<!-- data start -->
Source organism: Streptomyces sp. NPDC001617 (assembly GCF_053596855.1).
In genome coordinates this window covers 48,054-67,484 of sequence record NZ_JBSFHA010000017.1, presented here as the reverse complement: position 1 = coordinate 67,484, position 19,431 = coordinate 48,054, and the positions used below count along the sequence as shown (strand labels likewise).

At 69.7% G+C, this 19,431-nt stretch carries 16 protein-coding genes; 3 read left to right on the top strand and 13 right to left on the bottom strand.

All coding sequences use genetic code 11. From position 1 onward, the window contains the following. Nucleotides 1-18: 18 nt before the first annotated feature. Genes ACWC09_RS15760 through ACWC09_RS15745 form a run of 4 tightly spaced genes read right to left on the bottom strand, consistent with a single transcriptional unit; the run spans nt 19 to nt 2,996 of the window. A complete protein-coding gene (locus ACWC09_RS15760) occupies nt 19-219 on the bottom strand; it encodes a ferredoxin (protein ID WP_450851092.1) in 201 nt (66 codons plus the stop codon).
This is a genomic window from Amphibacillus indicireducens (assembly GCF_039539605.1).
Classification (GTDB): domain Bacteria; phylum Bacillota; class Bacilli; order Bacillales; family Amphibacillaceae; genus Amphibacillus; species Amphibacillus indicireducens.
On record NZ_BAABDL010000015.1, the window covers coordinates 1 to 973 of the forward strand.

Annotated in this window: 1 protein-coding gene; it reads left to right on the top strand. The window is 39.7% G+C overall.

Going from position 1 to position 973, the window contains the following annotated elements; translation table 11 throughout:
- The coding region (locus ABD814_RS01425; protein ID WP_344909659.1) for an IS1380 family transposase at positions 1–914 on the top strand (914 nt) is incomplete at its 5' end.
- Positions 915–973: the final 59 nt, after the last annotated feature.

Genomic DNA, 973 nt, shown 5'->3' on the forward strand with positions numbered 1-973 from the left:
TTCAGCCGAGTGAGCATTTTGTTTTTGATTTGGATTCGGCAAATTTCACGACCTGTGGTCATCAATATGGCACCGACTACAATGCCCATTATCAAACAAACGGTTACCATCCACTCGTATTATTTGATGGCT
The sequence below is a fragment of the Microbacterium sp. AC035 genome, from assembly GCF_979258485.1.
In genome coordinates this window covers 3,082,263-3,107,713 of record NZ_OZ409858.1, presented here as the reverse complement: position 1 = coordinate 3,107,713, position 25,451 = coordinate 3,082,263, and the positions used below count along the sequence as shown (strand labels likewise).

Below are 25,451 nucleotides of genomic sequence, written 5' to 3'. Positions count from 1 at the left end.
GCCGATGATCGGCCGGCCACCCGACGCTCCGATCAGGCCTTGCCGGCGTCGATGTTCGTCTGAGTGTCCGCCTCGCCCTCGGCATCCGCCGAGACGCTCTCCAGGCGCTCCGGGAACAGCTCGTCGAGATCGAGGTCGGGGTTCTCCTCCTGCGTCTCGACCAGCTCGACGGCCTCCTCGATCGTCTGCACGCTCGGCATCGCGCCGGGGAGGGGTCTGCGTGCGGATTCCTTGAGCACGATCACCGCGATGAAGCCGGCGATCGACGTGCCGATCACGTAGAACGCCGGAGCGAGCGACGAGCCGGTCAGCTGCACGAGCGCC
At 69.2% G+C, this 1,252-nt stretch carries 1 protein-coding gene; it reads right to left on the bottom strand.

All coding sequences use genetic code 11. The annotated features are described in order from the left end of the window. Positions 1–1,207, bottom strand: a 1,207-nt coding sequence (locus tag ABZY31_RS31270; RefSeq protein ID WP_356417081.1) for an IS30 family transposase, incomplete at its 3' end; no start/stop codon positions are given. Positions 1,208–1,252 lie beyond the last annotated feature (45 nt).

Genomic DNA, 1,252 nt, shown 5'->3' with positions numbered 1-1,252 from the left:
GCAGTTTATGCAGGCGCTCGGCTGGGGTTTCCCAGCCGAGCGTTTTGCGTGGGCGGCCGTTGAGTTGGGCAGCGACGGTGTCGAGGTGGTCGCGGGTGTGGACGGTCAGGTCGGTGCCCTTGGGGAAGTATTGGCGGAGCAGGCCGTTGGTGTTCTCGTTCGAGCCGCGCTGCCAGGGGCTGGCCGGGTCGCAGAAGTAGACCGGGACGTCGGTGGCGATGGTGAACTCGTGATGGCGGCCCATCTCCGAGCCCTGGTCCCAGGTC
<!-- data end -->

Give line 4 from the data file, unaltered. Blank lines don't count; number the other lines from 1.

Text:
All coding sequences use genetic code 11. From position 1 onward, the window contains the following. Nucleotides 1-18: 18 nt before the first annotated feature. Genes ACWC09_RS15760 through ACWC09_RS15745 form a run of 4 tightly spaced genes read right to left on the bottom strand, consistent with a single transcriptional unit; the run spans nt 19 to nt 2,996 of the window. A complete protein-coding gene (locus ACWC09_RS15760) occupies nt 19-219 on the bottom strand; it encodes a ferredoxin (protein ID WP_450851092.1) in 201 nt (66 codons plus the stop codon).